Speaking after the incident Mike Nixon, Chief Executive of the Fly Navy Heritage Trust said “The Sea Fury is a big, high performance aircraft and Lt Cdr Götke ably displayed his skills as a Navy Empire Test Pilot, quickly assessing the situation and controlling a fast, but impeccably gentle landing, ensuring minimum damage to the aircraft. We are very grateful for the professionalism and speed of response shown by everyone at RNAS Culdrose especially the Royal Navy Fire Crews, who were outstanding.”
A photographer who witnessed the crash said “I was filming the display when I noticed smoke billowing from the Sea Fury’s engine. The pilot diverted around the edge of the crowd and was obviously heading in to make a swift landing. Great skill and calm was shown by the pilot. There was an audible sigh of relief and a spontaneous round of applause when the pilot quickly emerged from the aircraft.”
An investigation is currently underway to establish the cause of the incident and the Trust is working closely with the Royal Navy and military investigators to piece together what happened and get her repaired and flying again as soon as possible.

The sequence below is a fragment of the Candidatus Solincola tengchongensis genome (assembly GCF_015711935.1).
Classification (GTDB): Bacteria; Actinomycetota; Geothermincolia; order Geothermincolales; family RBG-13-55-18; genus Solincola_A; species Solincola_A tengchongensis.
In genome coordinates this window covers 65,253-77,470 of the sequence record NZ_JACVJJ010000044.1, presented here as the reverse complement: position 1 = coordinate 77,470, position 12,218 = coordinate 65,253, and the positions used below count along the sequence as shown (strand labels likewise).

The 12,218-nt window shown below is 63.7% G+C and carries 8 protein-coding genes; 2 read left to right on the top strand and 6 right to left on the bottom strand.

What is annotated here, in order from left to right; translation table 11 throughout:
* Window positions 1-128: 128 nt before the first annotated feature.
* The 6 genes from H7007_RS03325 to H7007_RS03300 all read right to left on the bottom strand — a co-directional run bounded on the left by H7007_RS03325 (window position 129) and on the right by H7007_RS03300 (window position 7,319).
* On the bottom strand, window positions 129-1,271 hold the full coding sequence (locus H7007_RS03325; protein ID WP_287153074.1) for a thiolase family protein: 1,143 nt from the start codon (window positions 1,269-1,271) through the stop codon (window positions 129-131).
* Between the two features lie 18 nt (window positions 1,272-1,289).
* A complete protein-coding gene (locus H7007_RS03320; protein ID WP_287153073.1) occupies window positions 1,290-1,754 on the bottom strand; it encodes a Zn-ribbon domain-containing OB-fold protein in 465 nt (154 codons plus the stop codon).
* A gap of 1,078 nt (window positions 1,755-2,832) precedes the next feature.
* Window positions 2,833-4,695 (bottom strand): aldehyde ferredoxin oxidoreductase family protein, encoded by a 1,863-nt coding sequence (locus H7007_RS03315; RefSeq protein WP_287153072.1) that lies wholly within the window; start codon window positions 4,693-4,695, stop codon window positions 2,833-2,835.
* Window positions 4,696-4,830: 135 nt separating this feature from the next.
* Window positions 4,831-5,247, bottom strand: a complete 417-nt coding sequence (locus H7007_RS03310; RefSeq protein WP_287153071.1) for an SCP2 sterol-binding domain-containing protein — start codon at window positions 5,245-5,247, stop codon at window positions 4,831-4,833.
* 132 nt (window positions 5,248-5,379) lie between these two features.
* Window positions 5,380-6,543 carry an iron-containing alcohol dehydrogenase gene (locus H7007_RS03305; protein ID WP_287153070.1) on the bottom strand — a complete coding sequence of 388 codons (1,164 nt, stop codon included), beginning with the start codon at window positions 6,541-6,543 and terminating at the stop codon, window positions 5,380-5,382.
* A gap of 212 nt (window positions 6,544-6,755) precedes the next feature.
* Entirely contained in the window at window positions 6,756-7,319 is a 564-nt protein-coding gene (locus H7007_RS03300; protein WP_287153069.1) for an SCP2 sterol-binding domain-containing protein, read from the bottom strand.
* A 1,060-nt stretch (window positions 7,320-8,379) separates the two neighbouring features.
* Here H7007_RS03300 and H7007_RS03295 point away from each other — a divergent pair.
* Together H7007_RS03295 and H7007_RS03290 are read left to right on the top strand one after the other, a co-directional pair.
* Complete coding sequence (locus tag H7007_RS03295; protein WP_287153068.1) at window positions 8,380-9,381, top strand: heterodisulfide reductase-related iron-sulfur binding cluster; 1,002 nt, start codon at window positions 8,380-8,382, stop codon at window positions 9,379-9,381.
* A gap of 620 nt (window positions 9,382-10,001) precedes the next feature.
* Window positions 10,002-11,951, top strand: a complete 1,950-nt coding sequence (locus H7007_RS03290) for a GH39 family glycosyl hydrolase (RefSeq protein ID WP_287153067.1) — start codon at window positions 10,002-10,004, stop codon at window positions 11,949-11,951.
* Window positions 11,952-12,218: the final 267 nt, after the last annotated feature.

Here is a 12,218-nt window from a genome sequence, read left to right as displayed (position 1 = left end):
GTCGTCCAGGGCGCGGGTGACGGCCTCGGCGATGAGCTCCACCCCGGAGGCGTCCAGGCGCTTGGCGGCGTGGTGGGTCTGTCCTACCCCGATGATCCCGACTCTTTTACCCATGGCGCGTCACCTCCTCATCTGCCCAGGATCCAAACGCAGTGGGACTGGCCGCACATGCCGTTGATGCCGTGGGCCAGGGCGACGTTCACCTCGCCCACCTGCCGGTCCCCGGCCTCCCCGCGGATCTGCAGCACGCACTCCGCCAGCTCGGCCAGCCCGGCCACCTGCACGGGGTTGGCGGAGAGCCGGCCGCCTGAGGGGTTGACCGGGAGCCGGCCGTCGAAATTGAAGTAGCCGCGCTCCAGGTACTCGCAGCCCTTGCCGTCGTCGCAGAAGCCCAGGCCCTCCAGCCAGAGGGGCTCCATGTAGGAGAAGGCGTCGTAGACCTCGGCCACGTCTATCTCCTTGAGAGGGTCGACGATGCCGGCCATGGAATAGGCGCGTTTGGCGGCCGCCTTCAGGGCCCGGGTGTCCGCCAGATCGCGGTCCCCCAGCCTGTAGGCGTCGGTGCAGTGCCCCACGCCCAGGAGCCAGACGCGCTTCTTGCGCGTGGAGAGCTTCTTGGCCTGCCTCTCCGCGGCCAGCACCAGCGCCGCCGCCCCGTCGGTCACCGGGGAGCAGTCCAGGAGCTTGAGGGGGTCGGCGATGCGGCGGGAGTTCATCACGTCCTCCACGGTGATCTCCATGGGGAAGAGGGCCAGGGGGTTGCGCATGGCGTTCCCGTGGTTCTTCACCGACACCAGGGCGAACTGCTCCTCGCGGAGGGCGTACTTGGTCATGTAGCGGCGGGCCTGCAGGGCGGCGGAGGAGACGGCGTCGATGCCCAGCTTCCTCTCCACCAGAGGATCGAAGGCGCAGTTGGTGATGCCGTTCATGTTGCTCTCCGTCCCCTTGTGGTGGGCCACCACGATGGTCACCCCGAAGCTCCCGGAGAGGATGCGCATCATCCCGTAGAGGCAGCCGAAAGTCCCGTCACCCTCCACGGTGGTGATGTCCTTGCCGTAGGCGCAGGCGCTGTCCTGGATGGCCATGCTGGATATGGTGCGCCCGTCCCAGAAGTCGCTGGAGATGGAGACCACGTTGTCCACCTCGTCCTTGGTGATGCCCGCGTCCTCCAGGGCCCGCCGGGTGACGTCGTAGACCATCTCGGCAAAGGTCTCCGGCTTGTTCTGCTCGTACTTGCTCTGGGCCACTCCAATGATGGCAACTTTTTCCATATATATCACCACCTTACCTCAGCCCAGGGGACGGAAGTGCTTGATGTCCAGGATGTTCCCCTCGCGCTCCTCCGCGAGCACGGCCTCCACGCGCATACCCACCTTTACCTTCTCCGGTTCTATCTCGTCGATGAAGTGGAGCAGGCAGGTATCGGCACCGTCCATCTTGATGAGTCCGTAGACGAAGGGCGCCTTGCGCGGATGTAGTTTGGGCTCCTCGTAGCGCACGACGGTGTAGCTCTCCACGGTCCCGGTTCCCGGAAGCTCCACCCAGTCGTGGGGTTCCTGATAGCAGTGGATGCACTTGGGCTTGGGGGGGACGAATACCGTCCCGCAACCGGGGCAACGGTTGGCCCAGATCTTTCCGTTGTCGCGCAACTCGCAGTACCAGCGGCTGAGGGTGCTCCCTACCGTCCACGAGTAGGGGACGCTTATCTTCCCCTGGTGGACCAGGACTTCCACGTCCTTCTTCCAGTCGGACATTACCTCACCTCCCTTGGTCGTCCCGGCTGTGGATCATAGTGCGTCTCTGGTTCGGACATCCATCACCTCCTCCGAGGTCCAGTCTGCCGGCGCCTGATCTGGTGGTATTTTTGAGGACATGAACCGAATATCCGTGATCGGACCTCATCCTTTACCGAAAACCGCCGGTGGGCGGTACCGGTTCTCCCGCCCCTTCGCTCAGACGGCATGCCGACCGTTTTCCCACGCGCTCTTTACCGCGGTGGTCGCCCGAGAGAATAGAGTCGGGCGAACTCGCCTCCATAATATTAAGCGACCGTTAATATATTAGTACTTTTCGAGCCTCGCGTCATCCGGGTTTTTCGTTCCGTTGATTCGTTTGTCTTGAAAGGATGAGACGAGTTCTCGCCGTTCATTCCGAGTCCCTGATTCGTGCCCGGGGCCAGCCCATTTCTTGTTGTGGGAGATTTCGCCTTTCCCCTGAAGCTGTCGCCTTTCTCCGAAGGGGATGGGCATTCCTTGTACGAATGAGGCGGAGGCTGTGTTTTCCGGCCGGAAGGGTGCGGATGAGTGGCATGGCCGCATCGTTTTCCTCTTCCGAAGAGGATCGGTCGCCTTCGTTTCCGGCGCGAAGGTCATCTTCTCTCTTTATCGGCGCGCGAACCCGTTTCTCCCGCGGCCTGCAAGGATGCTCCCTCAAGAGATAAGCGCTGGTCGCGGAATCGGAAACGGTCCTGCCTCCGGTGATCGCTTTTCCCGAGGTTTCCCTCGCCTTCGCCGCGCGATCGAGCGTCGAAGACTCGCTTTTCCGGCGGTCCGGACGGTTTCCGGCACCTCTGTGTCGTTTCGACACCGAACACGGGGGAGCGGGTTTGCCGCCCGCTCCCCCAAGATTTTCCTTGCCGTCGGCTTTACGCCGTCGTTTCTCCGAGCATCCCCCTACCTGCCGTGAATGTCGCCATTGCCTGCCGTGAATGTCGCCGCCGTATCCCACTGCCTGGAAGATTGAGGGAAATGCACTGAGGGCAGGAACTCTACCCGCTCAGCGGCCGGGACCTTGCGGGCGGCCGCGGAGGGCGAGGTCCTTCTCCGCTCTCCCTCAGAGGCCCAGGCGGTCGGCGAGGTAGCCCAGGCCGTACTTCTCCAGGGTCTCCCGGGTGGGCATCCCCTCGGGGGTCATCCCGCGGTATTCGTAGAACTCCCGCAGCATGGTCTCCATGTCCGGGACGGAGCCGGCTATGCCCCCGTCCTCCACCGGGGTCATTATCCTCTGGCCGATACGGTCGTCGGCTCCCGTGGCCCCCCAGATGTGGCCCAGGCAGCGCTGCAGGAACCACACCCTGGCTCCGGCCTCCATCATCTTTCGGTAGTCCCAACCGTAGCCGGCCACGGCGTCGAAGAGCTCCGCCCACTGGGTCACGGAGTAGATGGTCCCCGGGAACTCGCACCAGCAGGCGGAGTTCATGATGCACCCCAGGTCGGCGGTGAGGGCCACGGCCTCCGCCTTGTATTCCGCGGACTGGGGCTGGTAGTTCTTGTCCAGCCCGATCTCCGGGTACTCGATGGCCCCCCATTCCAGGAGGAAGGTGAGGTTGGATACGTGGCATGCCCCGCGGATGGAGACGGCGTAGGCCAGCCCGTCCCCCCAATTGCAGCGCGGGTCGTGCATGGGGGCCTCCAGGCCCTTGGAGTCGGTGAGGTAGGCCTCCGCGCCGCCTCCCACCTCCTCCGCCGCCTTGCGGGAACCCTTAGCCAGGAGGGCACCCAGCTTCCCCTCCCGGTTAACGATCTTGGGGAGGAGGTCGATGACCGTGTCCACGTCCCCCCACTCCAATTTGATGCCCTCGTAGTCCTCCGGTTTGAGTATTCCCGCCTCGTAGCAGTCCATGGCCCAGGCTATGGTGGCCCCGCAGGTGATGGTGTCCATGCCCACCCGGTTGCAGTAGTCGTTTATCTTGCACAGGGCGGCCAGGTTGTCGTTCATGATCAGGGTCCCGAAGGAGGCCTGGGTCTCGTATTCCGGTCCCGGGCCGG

An early assessment of the damage by the specialists at Weald Aviation who maintain the Sea Fury T20 is that she is eminently repairable. “We have the specialists and the spares to rebuild her and get her back in the air again as soon as possible” said Tim Manna. “The offers of help from Fly Navy Heritage Ambassadors and Supporters have been incredible. A beautiful historic aircraft like the Sea Fury needs to be flying - and as soon as the investigation is complete we will be devoting all resources to repairing and restoring her to full serviceability again.”
Lt Cdr Chris Götke (above) pictured with Captain Eric ‘Winkle’ Brown CBE DSC AFC Royal Navy (95) the Royal Navy’s most decorated and distinguished Naval Test Pilot, in front of Sea Fury T20 just before he took off to fly to the Air Day at RNAS Culdrose. Captain Eric Brown who has flown 487 different aircraft types, more than any other pilot in the world and also holds the world record for carrier deck landings at 2407, said of Chris’ skilful emergency landing “it was a pretty amazing piece of flying. There couldn’t have been a better person at the controls and the entire Fleet Air Arm community salutes him!”